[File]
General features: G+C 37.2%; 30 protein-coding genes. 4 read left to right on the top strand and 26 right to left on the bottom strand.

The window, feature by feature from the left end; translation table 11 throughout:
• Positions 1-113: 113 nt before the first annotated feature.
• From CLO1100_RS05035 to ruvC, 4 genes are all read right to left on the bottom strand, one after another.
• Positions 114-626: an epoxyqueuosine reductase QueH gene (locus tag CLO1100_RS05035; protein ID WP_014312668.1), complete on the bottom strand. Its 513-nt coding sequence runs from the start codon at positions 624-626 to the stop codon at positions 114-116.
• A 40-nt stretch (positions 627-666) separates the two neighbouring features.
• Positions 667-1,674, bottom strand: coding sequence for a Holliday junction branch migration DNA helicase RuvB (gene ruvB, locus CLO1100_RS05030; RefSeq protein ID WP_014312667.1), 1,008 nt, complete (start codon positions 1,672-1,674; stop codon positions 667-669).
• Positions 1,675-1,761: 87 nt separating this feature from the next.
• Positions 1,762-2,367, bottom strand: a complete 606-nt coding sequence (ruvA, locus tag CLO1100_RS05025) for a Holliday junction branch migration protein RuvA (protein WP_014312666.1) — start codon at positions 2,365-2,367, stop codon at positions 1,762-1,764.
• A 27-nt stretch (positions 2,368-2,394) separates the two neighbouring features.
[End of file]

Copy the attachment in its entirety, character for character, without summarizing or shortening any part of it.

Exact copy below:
General features: G+C 37.2%; 30 protein-coding genes. 4 read left to right on the top strand and 26 right to left on the bottom strand.

The window, feature by feature from the left end; translation table 11 throughout:
• Positions 1-113: 113 nt before the first annotated feature.
• From CLO1100_RS05035 to ruvC, 4 genes are all read right to left on the bottom strand, one after another.
• Positions 114-626: an epoxyqueuosine reductase QueH gene (locus tag CLO1100_RS05035; protein ID WP_014312668.1), complete on the bottom strand. Its 513-nt coding sequence runs from the start codon at positions 624-626 to the stop codon at positions 114-116.
• A 40-nt stretch (positions 627-666) separates the two neighbouring features.
• Positions 667-1,674, bottom strand: coding sequence for a Holliday junction branch migration DNA helicase RuvB (gene ruvB, locus CLO1100_RS05030; RefSeq protein ID WP_014312667.1), 1,008 nt, complete (start codon positions 1,672-1,674; stop codon positions 667-669).
• Positions 1,675-1,761: 87 nt separating this feature from the next.
• Positions 1,762-2,367, bottom strand: a complete 606-nt coding sequence (ruvA, locus tag CLO1100_RS05025) for a Holliday junction branch migration protein RuvA (protein WP_014312666.1) — start codon at positions 2,365-2,367, stop codon at positions 1,762-1,764.
• A 27-nt stretch (positions 2,368-2,394) separates the two neighbouring features.